Tennis and Sex

Once a week I thrash around haplessly on the tennis court.   This week, I’m also a tennis spectator.  While the global economy implodes, at least one event appears to be untouched – the 2009 Australian Tennis Open.    Andrew Murray’s defeat yesterday means he can’t now net the eye-watering AUD$2 million first prize for the men’s single title.   The women’s champion will earn….well, exactly the same, AUD $2million.

After a long running campaign by various groups, all the Grand Slams tennis tournaments now offer   equal prize money to both sexes:  Wimbledon fell into line in 2007.  The argument was that just as no distinction should be made between women and men in the office, so there should be no distinction drawn on the court.


But this is a very bad argument.  The demand for equal pay in the work place is that the reward system ought to be meritocratic and sex-blind.  What matters is the quality and quantity of a person’s output, not their sex.

But the same argument cannot justify the cry for equal pay in sport.    Put aside the fact that men play the best of five sets, women the best of three.   The whole point of dividing up the sexes in tennis is that the ‘work’, the ‘output’, the tennis, is not equal – men are better, the best men are better than the best women.   

Now possibly a convincing case could be made for equal prize money.  Once the categories – men’s tennis, women’s tennis – have been established, it could be argued that women’s tennis is just as (if not more than) entertaining, that just as many people want to watch, and so on.  These are empirical claims which, combined with a normative claim (e.g. prize money should be a function of market demand) justify equalising rewards once the sport has been split along sex lines.  But they do not provide us with a reason for dividing the sport along these lines in the first place.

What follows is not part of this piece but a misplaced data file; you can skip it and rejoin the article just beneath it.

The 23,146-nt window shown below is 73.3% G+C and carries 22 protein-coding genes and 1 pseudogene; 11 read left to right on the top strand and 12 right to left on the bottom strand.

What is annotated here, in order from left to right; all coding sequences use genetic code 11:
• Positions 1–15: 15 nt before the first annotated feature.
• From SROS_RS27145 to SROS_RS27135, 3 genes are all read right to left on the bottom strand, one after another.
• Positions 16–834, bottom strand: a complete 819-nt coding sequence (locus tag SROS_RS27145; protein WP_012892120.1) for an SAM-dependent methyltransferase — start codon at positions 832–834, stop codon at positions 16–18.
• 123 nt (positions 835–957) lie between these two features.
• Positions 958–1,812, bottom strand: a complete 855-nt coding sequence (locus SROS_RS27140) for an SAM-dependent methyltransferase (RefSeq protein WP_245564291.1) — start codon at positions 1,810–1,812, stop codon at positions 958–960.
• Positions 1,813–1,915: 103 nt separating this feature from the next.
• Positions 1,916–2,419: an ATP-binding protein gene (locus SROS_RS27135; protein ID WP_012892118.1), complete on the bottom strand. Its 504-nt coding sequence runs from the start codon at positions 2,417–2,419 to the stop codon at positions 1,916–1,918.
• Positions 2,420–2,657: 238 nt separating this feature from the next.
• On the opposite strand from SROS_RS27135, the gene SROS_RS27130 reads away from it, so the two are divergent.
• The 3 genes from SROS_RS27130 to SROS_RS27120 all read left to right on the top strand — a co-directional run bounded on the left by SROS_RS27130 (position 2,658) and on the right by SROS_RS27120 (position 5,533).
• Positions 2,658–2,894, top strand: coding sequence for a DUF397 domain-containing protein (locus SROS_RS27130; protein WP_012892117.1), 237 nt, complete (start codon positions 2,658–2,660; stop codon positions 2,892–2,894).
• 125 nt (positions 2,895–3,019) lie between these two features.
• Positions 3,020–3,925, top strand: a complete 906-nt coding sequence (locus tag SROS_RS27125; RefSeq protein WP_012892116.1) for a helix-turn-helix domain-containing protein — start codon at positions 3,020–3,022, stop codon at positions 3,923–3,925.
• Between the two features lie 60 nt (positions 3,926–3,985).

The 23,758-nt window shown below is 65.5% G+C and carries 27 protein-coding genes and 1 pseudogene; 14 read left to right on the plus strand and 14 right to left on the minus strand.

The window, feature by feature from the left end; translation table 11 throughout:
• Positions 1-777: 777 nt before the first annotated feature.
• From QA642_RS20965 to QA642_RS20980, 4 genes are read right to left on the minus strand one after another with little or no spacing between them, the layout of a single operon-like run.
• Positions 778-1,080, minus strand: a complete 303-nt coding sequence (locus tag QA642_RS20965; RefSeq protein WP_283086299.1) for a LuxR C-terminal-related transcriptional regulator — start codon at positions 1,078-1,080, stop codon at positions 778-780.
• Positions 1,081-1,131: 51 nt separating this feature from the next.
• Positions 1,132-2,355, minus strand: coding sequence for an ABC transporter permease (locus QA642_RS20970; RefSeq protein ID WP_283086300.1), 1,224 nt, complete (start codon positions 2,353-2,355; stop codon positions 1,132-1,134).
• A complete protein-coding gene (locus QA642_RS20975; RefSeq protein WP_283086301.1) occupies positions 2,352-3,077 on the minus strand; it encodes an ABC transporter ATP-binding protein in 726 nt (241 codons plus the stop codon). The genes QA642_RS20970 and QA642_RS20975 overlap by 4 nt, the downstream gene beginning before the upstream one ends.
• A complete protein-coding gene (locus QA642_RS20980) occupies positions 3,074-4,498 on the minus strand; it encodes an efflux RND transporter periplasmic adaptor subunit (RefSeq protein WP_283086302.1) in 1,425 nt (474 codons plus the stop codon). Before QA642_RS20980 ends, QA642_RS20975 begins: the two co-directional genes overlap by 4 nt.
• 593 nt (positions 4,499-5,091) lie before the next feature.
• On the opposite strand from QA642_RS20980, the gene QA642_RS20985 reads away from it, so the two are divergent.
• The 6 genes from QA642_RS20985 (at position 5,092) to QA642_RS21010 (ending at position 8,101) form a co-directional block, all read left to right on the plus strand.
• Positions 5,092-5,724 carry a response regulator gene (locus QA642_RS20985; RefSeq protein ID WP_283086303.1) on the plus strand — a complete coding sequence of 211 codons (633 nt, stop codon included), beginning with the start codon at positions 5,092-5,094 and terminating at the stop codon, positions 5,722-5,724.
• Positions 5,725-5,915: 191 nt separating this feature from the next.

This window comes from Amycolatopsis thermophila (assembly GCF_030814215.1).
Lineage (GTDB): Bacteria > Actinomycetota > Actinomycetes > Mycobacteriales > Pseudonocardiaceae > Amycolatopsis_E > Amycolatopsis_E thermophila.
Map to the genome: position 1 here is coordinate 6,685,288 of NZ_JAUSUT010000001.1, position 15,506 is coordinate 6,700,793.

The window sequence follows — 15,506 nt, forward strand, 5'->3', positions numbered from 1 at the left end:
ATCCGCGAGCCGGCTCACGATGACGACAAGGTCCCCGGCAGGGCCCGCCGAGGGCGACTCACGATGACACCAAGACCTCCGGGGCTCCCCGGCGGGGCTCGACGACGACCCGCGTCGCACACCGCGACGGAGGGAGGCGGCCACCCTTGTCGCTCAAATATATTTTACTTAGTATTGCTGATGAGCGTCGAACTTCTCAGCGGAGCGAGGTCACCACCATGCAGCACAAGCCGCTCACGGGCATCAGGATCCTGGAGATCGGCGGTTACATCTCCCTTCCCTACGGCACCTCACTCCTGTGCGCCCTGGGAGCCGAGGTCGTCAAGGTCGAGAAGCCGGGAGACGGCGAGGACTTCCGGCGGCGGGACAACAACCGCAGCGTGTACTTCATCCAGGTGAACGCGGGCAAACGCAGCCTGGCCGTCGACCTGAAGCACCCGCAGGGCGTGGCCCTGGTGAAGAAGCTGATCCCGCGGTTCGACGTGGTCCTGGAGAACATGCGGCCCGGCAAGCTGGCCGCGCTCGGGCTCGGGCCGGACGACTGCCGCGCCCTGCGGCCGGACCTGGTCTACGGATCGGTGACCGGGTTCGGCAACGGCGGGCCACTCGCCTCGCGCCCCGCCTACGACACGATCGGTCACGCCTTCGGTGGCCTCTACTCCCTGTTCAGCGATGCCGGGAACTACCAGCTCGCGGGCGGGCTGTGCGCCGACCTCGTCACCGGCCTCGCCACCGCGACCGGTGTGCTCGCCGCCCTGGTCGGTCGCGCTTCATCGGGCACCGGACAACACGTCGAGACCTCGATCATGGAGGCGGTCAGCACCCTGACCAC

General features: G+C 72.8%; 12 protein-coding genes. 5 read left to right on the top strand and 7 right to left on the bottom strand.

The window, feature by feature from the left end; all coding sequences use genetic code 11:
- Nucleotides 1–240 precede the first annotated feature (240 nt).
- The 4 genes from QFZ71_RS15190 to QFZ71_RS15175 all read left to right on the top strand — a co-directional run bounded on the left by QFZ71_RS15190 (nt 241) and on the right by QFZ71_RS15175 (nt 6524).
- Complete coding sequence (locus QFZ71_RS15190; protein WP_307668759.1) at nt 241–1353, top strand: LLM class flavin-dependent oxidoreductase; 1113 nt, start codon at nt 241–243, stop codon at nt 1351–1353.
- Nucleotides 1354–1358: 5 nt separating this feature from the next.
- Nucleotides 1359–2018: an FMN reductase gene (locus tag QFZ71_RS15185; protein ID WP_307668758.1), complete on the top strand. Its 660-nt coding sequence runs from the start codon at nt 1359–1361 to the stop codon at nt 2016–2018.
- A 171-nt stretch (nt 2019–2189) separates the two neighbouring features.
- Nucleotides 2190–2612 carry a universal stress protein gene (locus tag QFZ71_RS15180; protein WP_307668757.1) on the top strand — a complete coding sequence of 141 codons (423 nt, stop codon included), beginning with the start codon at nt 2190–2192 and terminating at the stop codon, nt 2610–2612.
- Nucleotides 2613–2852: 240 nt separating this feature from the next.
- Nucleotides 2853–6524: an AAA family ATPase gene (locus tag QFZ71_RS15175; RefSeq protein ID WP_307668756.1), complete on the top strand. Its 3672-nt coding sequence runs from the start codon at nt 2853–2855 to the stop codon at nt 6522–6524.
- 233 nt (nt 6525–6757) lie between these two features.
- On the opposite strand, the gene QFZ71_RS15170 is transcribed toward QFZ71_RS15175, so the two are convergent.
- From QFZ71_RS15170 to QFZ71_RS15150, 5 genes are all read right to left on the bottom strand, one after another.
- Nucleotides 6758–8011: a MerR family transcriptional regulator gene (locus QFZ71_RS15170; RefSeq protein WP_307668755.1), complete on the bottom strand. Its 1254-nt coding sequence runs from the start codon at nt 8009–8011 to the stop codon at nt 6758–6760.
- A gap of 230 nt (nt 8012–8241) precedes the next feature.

For that you need a different argument.  And it’s not clear how it would go.  It might be said that it’s unfair that no woman would have a genuine shot at the Australian Open if tennis were sex-blind.  But women are only a part of a group constituting almost the entire population, all of whom are denied sporting riches by innate athletic mediocrity.  Why is it any more unjust that all tennis-talentless men be effectively excluded from glory?  I write with feeling…

 

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11 Responses to Tennis and Sex

  • Carl S. says:

    “It might be said that it’s unfair that no woman would have a genuine shot at the Australian Open if tennis were sex-blind.”

    If untalented men had organized political groups that were reasonably concerned about a lack of positive role models and social status for untalented men, maybe there would be a league for incompetent men. Dual-track sports are an opportunity to redistribute status, and should be evaluated in light of the broader concern to raise the status of previously devalued groups. Even though the absolute athletic achievements of the winners of the segregated track are less than those in the open track, they still get more public status and inspire more women than they would if they were much lower-ranked in the open competition.

    Group-based status redistribution can reasonably follow the lines by which people currently psychological demarcate the population, so that sex or ethnic categories matter, but not factors that are generally invisible.

  • Thanks for your comment. Actually I suspect the real reason the sexes are separated in sport has something to do with the idea that they are Natural Kinds. If there were no imbalance between the groups in any other area, no difference in status etc., it seems unlikely that sport would then become sex-blind.

  • Emily Ryall says: